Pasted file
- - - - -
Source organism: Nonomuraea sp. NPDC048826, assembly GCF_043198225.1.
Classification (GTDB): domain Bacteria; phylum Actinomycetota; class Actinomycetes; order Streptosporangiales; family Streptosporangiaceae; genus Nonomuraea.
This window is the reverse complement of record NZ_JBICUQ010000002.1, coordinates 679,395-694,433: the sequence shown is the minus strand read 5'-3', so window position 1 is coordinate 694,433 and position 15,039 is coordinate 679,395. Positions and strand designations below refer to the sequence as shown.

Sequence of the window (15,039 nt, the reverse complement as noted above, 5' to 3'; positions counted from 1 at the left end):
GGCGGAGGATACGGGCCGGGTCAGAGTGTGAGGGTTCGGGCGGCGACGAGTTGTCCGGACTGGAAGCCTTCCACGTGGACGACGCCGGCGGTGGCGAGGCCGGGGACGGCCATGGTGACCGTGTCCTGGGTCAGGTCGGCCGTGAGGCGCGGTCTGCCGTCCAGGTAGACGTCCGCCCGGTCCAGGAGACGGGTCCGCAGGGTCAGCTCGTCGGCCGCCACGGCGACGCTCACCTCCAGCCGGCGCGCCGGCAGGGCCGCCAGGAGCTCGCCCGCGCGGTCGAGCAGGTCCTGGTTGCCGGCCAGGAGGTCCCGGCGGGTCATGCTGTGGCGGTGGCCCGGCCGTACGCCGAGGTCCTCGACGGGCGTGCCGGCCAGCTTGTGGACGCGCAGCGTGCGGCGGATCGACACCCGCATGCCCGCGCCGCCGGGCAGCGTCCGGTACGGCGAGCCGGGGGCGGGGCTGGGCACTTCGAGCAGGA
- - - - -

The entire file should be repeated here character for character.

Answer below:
Source organism: Nonomuraea sp. NPDC048826, assembly GCF_043198225.1.
Classification (GTDB): domain Bacteria; phylum Actinomycetota; class Actinomycetes; order Streptosporangiales; family Streptosporangiaceae; genus Nonomuraea.
This window is the reverse complement of record NZ_JBICUQ010000002.1, coordinates 679,395-694,433: the sequence shown is the minus strand read 5'-3', so window position 1 is coordinate 694,433 and position 15,039 is coordinate 679,395. Positions and strand designations below refer to the sequence as shown.

Sequence of the window (15,039 nt, the reverse complement as noted above, 5' to 3'; positions counted from 1 at the left end):
GGCGGAGGATACGGGCCGGGTCAGAGTGTGAGGGTTCGGGCGGCGACGAGTTGTCCGGACTGGAAGCCTTCCACGTGGACGACGCCGGCGGTGGCGAGGCCGGGGACGGCCATGGTGACCGTGTCCTGGGTCAGGTCGGCCGTGAGGCGCGGTCTGCCGTCCAGGTAGACGTCCGCCCGGTCCAGGAGACGGGTCCGCAGGGTCAGCTCGTCGGCCGCCACGGCGACGCTCACCTCCAGCCGGCGCGCCGGCAGGGCCGCCAGGAGCTCGCCCGCGCGGTCGAGCAGGTCCTGGTTGCCGGCCAGGAGGTCCCGGCGGGTCATGCTGTGGCGGTGGCCCGGCCGTACGCCGAGGTCCTCGACGGGCGTGCCGGCCAGCTTGTGGACGCGCAGCGTGCGGCGGATCGACACCCGCATGCCCGCGCCGCCGGGCAGCGTCCGGTACGGCGAGCCGGGGGCGGGGCTGGGCACTTCGAGCAGGA